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Yom Kippur Contemplations

2 October 2005

By Yisrael Ne'eman

For over a century, Jews have been searching for answers to ensure their physical existence, a search crowned with success with the establishment of the Israeli state, but unfortunately only after the Holocaust. Since 1948 we have been safer than at any time in recallable memory. A national redemption had been achieved. Fifty-seven years later we appear rather lost, despite the successful functioning of the army and security forces. We for the most part have physical security but have lost much else.

From 1948 to 1967, the state entity proved its vitality. With the advent of the Six Day War, the liberation of the Old City of Jerusalem, the sudden access to the Kotel (Western Wall) and the rebuilding of the Jewish Quarter, a religious redemptive exhilaration swept the country, even among the non-devout. Since that moment however, a certain socio-ideological decay continues to gnaw at our being. From the outset there were those in the extreme Left who used the phrase “the conquest corrupts” but this is not the issue at hand. Neither bi-nationalism nor a physically indefensible Jewish state is the answer. Ideology and Jewish identity began to sink with the Labor Zionist demise from 1967-77 as socialism (and Jewish social justice) became just empty phrases.

With one ideology dying, another took its place, that of the National Religious Movement. Yes, Menachem Begin took power but his territorial maximalist secular Revisionism, whose overall objective was to retain the entire Land of Israel, was overshadowed by the pioneering dedication of the National Religious. While Labor was shorn of God and ideals, the National Religious often became idolatrous worshippers of the Kotel and Land of Israel. Over the years people no longer prayed at the Kotel but rather to the Kotel while holding up the Land of Israel as the ultimate value and sanctity. Issues of social justice (between fellow Jews and between Jews and non-Jews) were forced from the every day agenda. All could be sacrificed in the name of the sacred Land.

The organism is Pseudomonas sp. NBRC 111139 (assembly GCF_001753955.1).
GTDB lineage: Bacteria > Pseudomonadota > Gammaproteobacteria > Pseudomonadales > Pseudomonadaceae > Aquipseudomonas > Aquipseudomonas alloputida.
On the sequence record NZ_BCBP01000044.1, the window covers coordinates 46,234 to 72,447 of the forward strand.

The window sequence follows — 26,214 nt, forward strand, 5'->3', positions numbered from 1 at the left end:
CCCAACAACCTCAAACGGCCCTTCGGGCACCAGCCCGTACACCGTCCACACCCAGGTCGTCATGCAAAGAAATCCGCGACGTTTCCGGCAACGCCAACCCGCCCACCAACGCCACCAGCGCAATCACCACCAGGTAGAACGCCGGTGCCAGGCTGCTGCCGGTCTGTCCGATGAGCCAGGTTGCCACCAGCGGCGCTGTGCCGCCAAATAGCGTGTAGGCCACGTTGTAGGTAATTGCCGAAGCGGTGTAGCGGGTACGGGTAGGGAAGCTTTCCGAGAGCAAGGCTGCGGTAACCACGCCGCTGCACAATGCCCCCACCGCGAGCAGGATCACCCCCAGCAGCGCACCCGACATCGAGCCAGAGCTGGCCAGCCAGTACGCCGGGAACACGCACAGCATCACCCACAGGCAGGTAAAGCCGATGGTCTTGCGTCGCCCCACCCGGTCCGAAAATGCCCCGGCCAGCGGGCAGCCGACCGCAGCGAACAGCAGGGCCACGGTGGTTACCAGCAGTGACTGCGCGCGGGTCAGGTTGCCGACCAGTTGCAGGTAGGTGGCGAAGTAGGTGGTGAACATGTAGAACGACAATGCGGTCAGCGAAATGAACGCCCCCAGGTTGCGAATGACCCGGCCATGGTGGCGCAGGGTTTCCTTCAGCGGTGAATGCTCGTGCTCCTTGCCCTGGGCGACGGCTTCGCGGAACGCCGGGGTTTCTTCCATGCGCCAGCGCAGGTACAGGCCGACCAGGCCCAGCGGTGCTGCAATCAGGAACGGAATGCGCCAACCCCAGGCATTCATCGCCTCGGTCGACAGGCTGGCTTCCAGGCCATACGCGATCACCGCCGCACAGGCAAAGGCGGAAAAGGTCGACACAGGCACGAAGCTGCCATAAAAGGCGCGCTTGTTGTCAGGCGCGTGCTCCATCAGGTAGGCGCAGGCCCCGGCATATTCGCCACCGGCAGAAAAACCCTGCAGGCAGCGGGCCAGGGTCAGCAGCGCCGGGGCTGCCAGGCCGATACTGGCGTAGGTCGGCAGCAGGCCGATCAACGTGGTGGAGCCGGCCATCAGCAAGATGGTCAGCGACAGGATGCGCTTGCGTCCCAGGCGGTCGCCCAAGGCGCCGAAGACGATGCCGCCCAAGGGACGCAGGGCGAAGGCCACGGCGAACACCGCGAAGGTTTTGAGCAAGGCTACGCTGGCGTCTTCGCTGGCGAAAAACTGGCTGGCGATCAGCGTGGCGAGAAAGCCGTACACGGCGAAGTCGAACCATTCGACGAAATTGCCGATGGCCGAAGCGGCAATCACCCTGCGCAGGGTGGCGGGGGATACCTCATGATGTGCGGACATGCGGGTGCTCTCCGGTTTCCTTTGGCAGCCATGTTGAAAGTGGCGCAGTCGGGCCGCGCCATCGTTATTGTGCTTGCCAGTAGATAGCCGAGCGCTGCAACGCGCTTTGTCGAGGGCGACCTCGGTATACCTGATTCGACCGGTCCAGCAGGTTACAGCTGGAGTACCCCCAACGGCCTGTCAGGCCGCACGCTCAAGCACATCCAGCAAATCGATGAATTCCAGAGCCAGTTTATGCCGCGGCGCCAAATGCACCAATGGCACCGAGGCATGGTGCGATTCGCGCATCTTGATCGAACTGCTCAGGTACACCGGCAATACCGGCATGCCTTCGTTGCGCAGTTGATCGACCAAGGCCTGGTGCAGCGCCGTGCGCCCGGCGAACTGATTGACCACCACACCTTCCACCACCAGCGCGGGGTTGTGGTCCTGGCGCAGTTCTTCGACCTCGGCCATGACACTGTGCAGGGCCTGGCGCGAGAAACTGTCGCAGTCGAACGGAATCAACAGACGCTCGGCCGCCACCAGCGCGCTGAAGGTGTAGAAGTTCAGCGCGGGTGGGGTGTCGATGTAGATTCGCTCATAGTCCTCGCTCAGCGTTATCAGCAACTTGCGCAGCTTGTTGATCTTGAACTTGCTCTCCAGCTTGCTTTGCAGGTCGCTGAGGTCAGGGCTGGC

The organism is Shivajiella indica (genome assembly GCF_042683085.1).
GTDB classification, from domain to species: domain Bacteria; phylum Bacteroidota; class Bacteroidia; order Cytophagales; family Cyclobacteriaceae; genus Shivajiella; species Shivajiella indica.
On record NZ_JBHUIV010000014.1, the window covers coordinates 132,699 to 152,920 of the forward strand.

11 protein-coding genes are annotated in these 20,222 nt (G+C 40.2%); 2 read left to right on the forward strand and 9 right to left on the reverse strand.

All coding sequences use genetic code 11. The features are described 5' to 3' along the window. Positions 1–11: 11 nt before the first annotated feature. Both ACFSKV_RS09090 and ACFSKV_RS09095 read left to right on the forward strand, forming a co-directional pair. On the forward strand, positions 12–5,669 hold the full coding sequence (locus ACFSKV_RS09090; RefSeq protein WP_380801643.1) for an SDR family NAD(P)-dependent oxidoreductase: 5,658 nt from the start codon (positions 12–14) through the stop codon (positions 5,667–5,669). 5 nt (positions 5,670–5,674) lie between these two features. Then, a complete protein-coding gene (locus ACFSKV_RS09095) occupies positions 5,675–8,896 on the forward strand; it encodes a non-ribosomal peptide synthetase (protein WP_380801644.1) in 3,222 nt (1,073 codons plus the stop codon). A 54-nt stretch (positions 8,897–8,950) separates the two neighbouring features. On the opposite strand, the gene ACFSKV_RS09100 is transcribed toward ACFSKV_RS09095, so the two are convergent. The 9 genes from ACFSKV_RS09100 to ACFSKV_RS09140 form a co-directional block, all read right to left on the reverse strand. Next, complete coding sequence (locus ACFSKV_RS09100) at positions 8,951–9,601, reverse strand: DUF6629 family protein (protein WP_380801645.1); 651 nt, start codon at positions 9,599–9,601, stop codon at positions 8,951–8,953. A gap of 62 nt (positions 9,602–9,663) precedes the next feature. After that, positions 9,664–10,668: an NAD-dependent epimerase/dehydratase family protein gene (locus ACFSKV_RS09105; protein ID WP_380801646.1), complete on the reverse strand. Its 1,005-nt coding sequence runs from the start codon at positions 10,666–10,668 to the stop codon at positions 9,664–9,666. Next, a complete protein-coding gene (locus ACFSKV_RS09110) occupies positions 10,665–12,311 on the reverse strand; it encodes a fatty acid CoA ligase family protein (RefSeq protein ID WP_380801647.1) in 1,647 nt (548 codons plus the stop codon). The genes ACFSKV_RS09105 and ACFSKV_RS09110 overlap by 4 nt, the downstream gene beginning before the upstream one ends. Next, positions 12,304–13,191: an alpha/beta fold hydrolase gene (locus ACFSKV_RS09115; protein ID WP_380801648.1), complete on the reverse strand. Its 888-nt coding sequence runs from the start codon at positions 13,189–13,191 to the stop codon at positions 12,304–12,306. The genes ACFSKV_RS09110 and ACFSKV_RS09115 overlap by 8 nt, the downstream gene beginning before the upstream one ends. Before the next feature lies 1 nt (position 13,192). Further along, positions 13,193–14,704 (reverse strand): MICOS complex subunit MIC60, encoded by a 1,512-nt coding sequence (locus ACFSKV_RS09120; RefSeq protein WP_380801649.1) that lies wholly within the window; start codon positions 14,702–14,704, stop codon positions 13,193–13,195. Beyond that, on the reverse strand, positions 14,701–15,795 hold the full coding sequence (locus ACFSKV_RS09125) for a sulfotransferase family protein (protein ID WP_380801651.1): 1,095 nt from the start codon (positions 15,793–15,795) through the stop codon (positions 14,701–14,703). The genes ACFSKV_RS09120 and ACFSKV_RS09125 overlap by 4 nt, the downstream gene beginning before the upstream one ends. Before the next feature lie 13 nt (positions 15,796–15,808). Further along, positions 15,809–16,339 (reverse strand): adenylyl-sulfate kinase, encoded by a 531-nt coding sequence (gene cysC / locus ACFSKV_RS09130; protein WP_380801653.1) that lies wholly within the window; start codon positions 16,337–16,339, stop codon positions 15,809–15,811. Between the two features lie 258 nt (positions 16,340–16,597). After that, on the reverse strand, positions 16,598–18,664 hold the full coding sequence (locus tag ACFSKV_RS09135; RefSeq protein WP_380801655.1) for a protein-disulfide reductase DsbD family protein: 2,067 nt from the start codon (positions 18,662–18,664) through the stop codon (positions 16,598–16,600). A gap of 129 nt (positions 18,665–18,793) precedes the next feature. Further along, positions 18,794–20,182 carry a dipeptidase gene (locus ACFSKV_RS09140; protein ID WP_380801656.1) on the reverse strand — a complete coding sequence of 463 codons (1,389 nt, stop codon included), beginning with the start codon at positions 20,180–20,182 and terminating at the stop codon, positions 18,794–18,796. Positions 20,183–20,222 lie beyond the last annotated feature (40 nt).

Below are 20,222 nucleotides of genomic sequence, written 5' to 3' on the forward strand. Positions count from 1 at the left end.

The secular (Right or Left) followed and allowed for the ultimate issues of State to revolve around the Land. All participated in the arguments over security and the need for “secure borders” but once the word “Jewish” was mentioned the non-religious were either not to be found or made to understand that such a domain was not theirs. It was so simple, so conscious cleansing to abdicate responsibility. We lived in a collective Milgram experiment where those who purported to represent the Lord said “I am responsible” and all others were absolved.

The Jewish People around the world lost their identity, assimilation raged (yes, in Israel too, just look at what our high school and college students do not know about their heritage) and left it to the National Religious and the ultra-orthodox to determine our “Jewish future”. A symbolic Jewish action or two could be dredged up on Yom Kippur or Pesach for the obligatory “Jewish moment” or sound byte but then forgotten the rest of the year. After all, the average Israeli had “the army” and the chevre (the guys, the buddies) and a certain secular Israeli culture. Judaism would be left to those who were “really” Jewish.

We ignored the enormous treasure set out in front of us. Here was the golden opportunity not only to live, walk and work the Land, but to tie in the emotional, intellectual and spiritual connection of the individual and Jewish collective with the physical reality. A Jew could take the Hebrew Scriptures, the Talmud or modern Zionist writings in hand and find solace in the fact that the nation had come home. One could contemplate one’s Jewish being on the background of the physical survival of the nation who after 2000 years no longer had to wonder. The Land of Israel was a tool to be used for study, not a new God to be worshipped. The Land was a catalyst to a better understanding and not erroneously, an end in itself.